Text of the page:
Communing with nature: hiking the Grand Canyon part 2
Posted On 13/05/2012
A twist on the popular saying: What goes down must come up. After two days of descending into the canyon, I could think of just one thing: it was time to go up… on an ankle that was most likely broken. Fabulous.
I was as rested, iced, compressed, [and well, elevated was going to be a problem] as one can be and by 4:30am, with the ankle wrapped, boots tied, and backpack on, I, along with the rest of the group was ready to start the upward climb out of the canyon.
One last view of the Grand Canyon floor and the Colorado River that runs through it
I puttered along, using my stick more like a crutch, but putting one foot in front of the other and more or less keeping up with the group. It wasn’t long until we reached the Colorado River and came to my Kryptonite. I’m not sure why crossing bridges on foot scare the bejeezus out of me, but for some reason, I almost stopped dead in my tracks, turned around, and went back the way I came. The bridge was not the most sturdy [but certainly not what it could have been considering what it is], but what I can only attribute to nerves of steel and some deep, well-hidden vat of courage, I crossed the Silver Bridge to begin the ascent toward the South Rim.
The bridge… that caused me to act like a stubborn mule who refused to plow
The early part of the hike followed the Colorado River on a slight incline, alternating shade and sun. Temperature was manageable, probably in the 80s-90s, but the hardest section for me was a series of switchbacks and stairs which nearly brought me to my knees. But I am a stubborn wench, and I refused to be med-a-vac’ed out of the canyon.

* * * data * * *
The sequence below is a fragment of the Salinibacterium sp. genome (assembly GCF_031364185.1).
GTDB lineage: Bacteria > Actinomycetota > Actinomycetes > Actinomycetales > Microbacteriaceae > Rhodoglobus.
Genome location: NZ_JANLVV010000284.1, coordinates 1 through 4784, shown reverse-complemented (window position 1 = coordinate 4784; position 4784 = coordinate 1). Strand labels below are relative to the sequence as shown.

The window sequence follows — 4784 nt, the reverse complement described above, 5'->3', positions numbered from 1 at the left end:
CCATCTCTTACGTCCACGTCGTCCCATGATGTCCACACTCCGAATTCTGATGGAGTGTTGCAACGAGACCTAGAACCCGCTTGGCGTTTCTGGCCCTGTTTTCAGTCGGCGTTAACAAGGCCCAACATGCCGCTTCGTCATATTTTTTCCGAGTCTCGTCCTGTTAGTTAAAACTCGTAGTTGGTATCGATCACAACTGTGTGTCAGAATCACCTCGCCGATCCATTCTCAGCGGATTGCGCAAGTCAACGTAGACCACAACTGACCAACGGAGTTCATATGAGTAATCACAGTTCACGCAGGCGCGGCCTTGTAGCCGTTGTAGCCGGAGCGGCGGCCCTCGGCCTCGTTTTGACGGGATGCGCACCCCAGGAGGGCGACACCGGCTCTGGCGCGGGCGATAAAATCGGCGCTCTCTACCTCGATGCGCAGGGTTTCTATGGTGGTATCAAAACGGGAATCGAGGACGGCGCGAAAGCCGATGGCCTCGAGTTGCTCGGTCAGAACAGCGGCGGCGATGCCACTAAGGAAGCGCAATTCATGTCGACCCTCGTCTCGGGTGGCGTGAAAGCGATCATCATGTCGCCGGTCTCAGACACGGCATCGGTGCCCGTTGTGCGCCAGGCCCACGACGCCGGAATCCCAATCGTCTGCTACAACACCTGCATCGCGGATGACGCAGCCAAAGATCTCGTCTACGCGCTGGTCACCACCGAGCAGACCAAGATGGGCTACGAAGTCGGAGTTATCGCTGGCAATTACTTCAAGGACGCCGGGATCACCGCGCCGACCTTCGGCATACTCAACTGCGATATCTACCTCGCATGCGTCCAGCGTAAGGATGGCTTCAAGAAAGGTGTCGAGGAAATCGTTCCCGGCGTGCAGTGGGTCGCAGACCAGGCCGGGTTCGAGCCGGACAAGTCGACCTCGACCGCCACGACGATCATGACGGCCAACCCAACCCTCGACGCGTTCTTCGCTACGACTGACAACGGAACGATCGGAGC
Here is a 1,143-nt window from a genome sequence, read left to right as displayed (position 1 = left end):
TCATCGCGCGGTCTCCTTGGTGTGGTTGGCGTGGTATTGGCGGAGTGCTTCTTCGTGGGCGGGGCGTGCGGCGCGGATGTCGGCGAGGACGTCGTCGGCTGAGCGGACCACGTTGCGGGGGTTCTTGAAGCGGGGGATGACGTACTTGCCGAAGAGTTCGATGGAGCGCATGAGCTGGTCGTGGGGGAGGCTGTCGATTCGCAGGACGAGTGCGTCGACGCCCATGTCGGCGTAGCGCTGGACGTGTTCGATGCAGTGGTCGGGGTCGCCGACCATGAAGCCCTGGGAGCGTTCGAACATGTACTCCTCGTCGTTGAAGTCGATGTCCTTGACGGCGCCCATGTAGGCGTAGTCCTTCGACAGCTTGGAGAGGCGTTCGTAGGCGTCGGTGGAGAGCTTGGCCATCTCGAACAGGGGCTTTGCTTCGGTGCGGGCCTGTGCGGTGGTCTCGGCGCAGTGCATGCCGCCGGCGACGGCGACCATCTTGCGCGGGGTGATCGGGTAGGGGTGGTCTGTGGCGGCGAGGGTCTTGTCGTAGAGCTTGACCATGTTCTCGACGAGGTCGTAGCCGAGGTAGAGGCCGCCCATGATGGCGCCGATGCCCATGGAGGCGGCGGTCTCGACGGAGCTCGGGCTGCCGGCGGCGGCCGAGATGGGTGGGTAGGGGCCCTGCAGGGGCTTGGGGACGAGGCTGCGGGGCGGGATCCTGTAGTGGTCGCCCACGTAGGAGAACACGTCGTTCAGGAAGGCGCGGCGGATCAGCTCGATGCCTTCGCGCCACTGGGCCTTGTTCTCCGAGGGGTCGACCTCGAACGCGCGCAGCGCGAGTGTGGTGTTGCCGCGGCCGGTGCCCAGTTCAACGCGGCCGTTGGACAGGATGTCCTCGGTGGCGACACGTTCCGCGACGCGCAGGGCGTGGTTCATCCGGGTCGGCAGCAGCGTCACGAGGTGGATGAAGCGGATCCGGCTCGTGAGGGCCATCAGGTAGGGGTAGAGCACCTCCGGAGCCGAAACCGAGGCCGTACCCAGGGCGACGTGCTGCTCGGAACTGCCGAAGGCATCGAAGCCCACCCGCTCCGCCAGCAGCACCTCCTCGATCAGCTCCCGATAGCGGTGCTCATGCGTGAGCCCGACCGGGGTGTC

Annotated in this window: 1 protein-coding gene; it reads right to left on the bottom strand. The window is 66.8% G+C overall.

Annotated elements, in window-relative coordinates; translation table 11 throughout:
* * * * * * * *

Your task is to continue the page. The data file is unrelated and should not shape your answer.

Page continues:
One stubborn gal I am
Stairs that made me want to cry
Five or so hours later, I limped into Indian Gardens, the campground for the night. I debated the wisdom of removing the hiking boots that were acting a a de-facto cast for my ankle. I compromised. One boot on, one boot off. And I elevated, rested, and compressed. Icing was a no-go with the foot still in the boot. But I lunched and rested and later in the day, I took some time to wander around the campground to take some more photos because a good patient I am not. It was much greener than I had anticipated, with a plethora of flowers adding even more color.
A pretty white flower
pretty red flowers
I often say I’m as cuddly as a cactus, but upon seeing these, I might be *slightly* more huggable.
Oh look.. apparently there are some of my relatives. Did someone mention being as stubborn as a mule?
Nap, foot propping, photo shoot, dinner, then a short hike up to Plateau Point for the sunset.
Sitting on the plateau looking over the canyon gave me perspective on how far we had come in three days and how much of the canyon remained. On the walk back to the campsite, I could see flickering lights far in the distance.
a fabulous colorful sunset
Here’s the thing about hiking a canyon: the hardest part comes at the end, when you are the most tired and you have to go up to get to your destination. And because I like to make things extra difficult for myself, I get to hike up and out of a canyon with only one good leg/foot. Yay me.
We were up once again by about 4a eating breakfast, packing up our gear for the last time and getting our feet taped up. I made the executive decision to sleep with my boots on, because I have the feeling that once that left boot comes off, no amount of ace wrap at KT tape will make it fit in again.
last night of sleeping in the tent for a while
It wasn’t a terribly long and arduous hike from Indian Gardens to the Bright Angel Trail Head. This particular section is popular with day hikers and the like. ANd by 10 am…we were D.O.N.E
More people, more need to display the obvious
A lot of people don’t like for group activities to end. They’ll hang around, take picture with, exchange numbers, and promise to stay in touch. It rarely happens though. For me, though, after being with strangers for four days, I really just want to be alone. However, this time, I had to hang out with people just a little while longer so that I could hitch a ride to the nearest urgent care clinic to confirm the obvious.
The last hiking I will do for a while, just take it in, OK.